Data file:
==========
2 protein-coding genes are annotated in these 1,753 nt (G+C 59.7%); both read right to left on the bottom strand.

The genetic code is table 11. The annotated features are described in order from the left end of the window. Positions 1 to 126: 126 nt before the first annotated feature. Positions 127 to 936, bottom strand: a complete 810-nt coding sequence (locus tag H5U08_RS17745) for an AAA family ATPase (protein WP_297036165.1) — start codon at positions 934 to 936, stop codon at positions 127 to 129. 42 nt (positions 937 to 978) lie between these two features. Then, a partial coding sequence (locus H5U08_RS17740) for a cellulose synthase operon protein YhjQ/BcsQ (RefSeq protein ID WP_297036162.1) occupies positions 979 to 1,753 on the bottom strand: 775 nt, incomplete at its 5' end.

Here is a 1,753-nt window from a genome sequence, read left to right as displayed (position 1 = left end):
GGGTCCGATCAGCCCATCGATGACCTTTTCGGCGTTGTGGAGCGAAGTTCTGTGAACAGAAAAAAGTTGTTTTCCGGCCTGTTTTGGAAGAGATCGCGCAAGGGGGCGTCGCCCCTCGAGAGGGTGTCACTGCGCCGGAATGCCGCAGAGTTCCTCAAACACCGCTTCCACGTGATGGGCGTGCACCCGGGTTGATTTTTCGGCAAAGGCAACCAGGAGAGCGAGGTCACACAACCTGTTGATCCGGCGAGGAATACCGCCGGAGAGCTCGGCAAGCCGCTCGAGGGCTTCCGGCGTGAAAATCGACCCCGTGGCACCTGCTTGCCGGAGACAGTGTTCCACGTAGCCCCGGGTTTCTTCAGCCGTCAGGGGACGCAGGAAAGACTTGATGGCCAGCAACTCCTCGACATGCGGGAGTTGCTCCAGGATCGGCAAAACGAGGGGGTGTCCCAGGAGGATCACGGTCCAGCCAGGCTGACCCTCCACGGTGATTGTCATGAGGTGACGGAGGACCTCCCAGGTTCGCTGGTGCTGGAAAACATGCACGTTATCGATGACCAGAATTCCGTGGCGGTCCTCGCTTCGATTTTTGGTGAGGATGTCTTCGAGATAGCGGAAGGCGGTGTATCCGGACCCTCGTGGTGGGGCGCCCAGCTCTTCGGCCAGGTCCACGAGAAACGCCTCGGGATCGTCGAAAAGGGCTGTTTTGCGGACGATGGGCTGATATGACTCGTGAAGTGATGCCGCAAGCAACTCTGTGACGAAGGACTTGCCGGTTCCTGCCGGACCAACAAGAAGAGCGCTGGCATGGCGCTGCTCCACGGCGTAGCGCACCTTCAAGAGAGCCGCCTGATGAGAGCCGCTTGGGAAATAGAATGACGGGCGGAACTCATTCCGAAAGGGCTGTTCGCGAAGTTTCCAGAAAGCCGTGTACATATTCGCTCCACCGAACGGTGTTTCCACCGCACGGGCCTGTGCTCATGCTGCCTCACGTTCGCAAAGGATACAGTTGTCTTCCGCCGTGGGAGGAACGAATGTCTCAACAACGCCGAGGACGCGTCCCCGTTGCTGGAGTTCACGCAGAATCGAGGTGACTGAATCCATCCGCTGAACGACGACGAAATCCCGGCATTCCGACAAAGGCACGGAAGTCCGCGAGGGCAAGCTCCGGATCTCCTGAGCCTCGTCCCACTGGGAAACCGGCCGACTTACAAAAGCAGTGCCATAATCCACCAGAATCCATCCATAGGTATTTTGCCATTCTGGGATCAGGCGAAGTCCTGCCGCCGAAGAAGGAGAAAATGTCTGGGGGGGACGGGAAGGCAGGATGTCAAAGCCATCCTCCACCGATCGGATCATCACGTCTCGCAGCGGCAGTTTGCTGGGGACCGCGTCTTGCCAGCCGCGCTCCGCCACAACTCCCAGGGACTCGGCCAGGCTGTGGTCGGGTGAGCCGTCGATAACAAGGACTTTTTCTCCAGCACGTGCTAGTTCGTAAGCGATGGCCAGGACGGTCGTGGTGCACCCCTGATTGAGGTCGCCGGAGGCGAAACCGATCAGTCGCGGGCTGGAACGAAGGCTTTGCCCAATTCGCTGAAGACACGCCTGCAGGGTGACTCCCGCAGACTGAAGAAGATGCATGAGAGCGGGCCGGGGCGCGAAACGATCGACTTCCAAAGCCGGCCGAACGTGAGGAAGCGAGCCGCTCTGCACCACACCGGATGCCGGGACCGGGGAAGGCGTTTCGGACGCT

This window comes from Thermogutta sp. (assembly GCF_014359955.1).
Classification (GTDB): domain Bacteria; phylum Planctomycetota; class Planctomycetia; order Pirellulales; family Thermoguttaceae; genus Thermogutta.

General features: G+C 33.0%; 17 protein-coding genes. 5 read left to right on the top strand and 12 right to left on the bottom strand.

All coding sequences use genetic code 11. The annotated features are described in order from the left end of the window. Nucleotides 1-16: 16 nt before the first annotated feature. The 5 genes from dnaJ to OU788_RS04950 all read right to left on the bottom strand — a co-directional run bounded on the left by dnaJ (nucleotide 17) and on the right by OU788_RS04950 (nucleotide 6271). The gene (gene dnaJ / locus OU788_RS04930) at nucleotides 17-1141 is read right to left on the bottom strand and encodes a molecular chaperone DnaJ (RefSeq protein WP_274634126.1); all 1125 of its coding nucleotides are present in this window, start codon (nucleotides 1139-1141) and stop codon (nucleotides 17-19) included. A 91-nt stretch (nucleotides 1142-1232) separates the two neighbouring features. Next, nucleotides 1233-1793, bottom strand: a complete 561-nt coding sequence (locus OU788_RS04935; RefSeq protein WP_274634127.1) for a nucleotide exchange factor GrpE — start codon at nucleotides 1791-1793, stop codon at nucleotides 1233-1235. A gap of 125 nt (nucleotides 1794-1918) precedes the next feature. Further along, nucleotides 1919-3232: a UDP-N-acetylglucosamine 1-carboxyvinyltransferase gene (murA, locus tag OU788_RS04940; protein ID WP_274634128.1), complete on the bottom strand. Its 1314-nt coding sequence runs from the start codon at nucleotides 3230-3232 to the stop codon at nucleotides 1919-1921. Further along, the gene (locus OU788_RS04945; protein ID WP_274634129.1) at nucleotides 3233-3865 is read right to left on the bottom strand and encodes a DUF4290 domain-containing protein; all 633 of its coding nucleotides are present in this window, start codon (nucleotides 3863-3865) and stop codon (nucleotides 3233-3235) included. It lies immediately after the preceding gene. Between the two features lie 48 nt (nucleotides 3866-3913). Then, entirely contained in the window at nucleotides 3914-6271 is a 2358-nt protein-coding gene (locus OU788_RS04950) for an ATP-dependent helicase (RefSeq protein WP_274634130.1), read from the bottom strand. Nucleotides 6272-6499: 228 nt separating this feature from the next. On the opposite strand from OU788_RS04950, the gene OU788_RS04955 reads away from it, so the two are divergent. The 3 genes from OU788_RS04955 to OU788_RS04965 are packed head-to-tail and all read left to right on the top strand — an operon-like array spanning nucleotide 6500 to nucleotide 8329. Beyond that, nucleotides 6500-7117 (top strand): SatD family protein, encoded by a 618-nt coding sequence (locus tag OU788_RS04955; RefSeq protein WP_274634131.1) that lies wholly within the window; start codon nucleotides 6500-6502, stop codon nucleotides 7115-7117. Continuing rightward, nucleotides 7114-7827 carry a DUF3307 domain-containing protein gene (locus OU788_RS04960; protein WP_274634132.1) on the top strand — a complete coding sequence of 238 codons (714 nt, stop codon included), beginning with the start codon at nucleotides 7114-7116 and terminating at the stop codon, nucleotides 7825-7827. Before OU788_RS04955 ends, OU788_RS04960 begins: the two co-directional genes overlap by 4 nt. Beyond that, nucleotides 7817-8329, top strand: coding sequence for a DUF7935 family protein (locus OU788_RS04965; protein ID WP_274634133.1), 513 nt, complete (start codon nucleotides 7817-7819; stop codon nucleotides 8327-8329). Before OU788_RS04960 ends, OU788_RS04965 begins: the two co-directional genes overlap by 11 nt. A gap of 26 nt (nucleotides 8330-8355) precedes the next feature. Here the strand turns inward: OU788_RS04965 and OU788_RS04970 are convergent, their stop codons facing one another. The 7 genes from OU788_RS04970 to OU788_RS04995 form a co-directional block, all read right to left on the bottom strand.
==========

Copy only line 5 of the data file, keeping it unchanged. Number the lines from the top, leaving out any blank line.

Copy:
This window comes from Thermogutta sp. (assembly GCF_014359955.1).